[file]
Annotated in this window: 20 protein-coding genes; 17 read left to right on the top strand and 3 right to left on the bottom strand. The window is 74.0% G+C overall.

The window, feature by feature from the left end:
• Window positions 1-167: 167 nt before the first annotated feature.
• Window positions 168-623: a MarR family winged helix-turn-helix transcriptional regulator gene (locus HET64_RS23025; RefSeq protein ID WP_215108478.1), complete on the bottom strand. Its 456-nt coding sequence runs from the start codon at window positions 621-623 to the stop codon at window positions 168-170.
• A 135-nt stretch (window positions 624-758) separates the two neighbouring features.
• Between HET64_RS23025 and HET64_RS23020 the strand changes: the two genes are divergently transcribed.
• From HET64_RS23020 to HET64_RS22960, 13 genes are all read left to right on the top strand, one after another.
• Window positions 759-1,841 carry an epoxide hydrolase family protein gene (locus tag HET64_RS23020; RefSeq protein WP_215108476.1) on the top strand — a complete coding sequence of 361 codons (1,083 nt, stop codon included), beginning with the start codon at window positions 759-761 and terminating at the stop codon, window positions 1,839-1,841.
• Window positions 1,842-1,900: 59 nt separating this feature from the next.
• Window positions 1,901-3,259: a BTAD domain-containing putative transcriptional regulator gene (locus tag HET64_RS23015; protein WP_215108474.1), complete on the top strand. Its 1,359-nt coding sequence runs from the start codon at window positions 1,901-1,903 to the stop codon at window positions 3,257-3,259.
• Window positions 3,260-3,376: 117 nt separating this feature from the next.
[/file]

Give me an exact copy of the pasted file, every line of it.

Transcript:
Annotated in this window: 20 protein-coding genes; 17 read left to right on the top strand and 3 right to left on the bottom strand. The window is 74.0% G+C overall.

The window, feature by feature from the left end:
• Window positions 1-167: 167 nt before the first annotated feature.
• Window positions 168-623: a MarR family winged helix-turn-helix transcriptional regulator gene (locus HET64_RS23025; RefSeq protein ID WP_215108478.1), complete on the bottom strand. Its 456-nt coding sequence runs from the start codon at window positions 621-623 to the stop codon at window positions 168-170.
• A 135-nt stretch (window positions 624-758) separates the two neighbouring features.
• Between HET64_RS23025 and HET64_RS23020 the strand changes: the two genes are divergently transcribed.
• From HET64_RS23020 to HET64_RS22960, 13 genes are all read left to right on the top strand, one after another.
• Window positions 759-1,841 carry an epoxide hydrolase family protein gene (locus tag HET64_RS23020; RefSeq protein WP_215108476.1) on the top strand — a complete coding sequence of 361 codons (1,083 nt, stop codon included), beginning with the start codon at window positions 759-761 and terminating at the stop codon, window positions 1,839-1,841.
• Window positions 1,842-1,900: 59 nt separating this feature from the next.
• Window positions 1,901-3,259: a BTAD domain-containing putative transcriptional regulator gene (locus tag HET64_RS23015; protein WP_215108474.1), complete on the top strand. Its 1,359-nt coding sequence runs from the start codon at window positions 1,901-1,903 to the stop codon at window positions 3,257-3,259.
• Window positions 3,260-3,376: 117 nt separating this feature from the next.